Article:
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Monday, November 17, 2014

Procrastination

     My sister gave me a thin, flat wooden disk about four inches in diameter.
     On it was printed a circular inscription: “ROUND TUIT. You said you would do (whatever) when you got around to it. You wanted to get a Round Tuit.  This is A Round Tuit.  Now you have one. So, go do it.”
     Kind of an antic way to address this most pervasive, maybe most self-punishing, of our unloved habits as human beings.
     Procrastination.
     This is “I was too busy.” I put it off. I never got to it. I haven’t gotten to it yet. I’m working on it (No, I’m not). I’ll get back to you. And so on.
     Well, who doesn’t live this way? Do you feel that you’re fully up to speed on all your intentions for today? For this week? This month? Your life?
     No? Me, neither. I'm working on it.

     Procrastination is a syndrome, not a disease. It is a broad description that can cover a thousand undesired symptoms; it is not a source or cause of a problem. It acknowledges that the thing didn’t get done. It says nothing about the cause or the process. Standing alone, “procrastination” is meaningless and useless.

     You know why you procrastinate? Because you don’t want to do it, that’s why. Whatever it is, you could do it, but you’re doing something else instead, and keep doing other things. You’re avoiding the thing.
     It is NOT procrastination when you legitimately could not get to it. Say, it moved out of reach, or circumstances in some way simply made it impossible.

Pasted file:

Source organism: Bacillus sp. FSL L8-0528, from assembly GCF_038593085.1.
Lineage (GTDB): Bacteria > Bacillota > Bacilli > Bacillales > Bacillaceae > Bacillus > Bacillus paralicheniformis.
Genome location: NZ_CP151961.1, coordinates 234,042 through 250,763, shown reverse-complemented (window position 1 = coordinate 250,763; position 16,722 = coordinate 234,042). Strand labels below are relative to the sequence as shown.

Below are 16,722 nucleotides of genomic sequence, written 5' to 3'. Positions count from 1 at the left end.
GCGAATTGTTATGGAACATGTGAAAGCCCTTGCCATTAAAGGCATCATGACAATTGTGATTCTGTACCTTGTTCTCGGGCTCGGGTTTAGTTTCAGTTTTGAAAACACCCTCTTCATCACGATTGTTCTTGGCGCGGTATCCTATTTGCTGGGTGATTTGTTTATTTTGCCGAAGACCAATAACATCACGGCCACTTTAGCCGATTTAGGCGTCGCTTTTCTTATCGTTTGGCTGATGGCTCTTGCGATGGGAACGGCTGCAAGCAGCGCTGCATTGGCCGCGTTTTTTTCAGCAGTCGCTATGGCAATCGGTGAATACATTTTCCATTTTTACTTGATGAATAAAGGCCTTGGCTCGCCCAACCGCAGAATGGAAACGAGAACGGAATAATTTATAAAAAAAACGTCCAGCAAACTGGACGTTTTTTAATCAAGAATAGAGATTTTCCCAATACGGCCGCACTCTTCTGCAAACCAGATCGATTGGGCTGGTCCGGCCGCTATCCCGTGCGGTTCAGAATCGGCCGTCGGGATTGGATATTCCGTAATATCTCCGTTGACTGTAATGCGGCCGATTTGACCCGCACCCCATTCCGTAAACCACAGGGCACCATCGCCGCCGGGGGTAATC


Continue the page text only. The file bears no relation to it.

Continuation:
Experts at avoidance and/or self-delusion find ways to just stop thinking about it. Bring it up and they don’t know what you’re talking about. Then, if you have them nailed, they can – on the spot – manufacture all kinds of “reasons” why they’re not getting that thing done.
     Most of us don’t do that . . . most of the time. We’re more likely to ‘fess up, burn with shame a bit .  . . and still not do it.
     Are we really inadequate, undisciplined, lazy?
     Not necessarily. We may suspect, or sense, that there is something potentially difficult or unpleasant in the situation or the action. Maybe it’s just unfamiliar, and we’re waiting for information or assistance to somehow materialize.
     Since it’s outside our routine/accustomed behavior, we vaguely figure to give it a look “when we have time.” We just never seem to have the time.

     Of course, we do have the time. We’re just investing it in other things. We don’t have a habituated process for ingesting and accounting for possibilities outside the comfortable and the routine.
     And there’s the answer – or at least the behavioral sector in which the answer resides: Habit.
     If we’re not careful, we invest our habits with ultimate power over our behavior. I do this, so I don’t do that. I rarely even think about it. These choices have been made long since, and don’t get re-examined any more.
     I think I’m hearing more these days about personal focus, mindfulness, devoting conscious mental attention to what my mind and body are doing in the moment. Some of this is narcissistic rubbish, but from a businesslike point of view it’s worth taking a look at.